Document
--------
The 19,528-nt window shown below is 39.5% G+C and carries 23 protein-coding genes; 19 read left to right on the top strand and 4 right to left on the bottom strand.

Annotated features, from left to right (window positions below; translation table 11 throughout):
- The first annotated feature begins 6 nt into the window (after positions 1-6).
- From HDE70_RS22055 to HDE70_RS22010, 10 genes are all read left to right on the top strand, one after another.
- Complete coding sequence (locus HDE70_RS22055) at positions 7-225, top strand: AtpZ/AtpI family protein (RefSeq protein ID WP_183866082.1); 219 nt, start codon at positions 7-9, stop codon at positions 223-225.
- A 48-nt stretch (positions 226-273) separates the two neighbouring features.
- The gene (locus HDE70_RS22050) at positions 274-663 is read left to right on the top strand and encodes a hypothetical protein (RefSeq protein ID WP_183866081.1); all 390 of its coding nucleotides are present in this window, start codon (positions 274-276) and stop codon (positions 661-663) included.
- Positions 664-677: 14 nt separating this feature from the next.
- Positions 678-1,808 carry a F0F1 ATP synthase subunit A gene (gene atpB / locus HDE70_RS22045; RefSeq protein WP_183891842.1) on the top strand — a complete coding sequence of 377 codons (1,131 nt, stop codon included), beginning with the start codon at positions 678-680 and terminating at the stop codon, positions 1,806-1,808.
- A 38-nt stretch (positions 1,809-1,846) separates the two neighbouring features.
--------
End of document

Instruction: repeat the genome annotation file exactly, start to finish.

The 19,528-nt window shown below is 39.5% G+C and carries 23 protein-coding genes; 19 read left to right on the top strand and 4 right to left on the bottom strand.

Annotated features, from left to right (window positions below; translation table 11 throughout):
- The first annotated feature begins 6 nt into the window (after positions 1-6).
- From HDE70_RS22055 to HDE70_RS22010, 10 genes are all read left to right on the top strand, one after another.
- Complete coding sequence (locus HDE70_RS22055) at positions 7-225, top strand: AtpZ/AtpI family protein (RefSeq protein ID WP_183866082.1); 219 nt, start codon at positions 7-9, stop codon at positions 223-225.
- A 48-nt stretch (positions 226-273) separates the two neighbouring features.
- The gene (locus HDE70_RS22050) at positions 274-663 is read left to right on the top strand and encodes a hypothetical protein (RefSeq protein ID WP_183866081.1); all 390 of its coding nucleotides are present in this window, start codon (positions 274-276) and stop codon (positions 661-663) included.
- Positions 664-677: 14 nt separating this feature from the next.
- Positions 678-1,808 carry a F0F1 ATP synthase subunit A gene (gene atpB / locus HDE70_RS22045; RefSeq protein WP_183891842.1) on the top strand — a complete coding sequence of 377 codons (1,131 nt, stop codon included), beginning with the start codon at positions 678-680 and terminating at the stop codon, positions 1,806-1,808.
- A 38-nt stretch (positions 1,809-1,846) separates the two neighbouring features.